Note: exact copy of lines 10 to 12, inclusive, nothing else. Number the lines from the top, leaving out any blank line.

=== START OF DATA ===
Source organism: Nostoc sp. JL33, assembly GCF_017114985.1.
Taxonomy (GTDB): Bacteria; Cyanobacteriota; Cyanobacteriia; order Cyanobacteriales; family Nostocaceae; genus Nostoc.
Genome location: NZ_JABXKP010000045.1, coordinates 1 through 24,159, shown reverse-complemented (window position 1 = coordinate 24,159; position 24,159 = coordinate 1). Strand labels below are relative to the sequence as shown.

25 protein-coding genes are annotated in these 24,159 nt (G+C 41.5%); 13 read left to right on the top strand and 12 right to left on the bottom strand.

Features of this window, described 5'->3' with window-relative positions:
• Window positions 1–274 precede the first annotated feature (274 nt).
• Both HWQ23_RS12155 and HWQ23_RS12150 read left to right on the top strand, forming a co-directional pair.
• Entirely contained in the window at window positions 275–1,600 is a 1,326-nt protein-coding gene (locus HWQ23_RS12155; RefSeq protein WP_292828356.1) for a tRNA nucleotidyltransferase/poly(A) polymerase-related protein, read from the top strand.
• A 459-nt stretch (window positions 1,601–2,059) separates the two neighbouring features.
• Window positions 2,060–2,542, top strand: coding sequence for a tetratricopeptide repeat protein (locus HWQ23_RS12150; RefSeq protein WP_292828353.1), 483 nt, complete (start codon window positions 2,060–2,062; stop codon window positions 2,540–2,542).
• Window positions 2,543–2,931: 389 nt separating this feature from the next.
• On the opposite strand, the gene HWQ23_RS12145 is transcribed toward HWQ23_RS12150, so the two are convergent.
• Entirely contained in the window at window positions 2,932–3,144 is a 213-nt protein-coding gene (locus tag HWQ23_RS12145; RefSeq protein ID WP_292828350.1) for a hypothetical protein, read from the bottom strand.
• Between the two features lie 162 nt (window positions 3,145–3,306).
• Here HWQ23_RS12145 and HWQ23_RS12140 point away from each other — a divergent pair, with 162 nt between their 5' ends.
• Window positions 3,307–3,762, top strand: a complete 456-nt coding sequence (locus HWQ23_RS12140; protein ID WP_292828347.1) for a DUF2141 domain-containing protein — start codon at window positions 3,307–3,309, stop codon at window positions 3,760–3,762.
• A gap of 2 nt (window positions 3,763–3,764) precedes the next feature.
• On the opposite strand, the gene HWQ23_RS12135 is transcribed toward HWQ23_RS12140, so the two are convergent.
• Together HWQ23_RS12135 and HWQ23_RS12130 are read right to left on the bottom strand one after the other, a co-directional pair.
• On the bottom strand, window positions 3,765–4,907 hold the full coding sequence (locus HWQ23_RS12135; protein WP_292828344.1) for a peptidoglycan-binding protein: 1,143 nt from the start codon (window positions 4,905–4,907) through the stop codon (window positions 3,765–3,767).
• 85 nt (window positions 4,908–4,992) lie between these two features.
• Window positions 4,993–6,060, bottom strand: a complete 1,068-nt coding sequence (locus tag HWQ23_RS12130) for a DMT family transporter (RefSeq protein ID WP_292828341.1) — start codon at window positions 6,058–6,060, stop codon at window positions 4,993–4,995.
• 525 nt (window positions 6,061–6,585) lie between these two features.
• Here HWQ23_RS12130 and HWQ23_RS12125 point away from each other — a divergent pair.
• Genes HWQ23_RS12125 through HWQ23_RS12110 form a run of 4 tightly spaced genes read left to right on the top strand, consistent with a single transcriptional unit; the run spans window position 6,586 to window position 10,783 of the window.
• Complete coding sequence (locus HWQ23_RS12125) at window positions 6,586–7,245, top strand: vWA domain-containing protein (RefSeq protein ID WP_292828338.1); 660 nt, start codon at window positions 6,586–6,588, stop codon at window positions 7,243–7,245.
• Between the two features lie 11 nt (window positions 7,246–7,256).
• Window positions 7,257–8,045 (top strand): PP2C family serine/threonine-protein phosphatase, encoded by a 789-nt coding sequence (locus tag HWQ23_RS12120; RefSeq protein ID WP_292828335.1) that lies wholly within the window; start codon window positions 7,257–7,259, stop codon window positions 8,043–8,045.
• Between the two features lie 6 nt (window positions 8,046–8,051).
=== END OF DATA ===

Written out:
• Window positions 2,060–2,542, top strand: coding sequence for a tetratricopeptide repeat protein (locus HWQ23_RS12150; RefSeq protein WP_292828353.1), 483 nt, complete (start codon window positions 2,060–2,062; stop codon window positions 2,540–2,542).
• Window positions 2,543–2,931: 389 nt separating this feature from the next.
• On the opposite strand, the gene HWQ23_RS12145 is transcribed toward HWQ23_RS12150, so the two are convergent.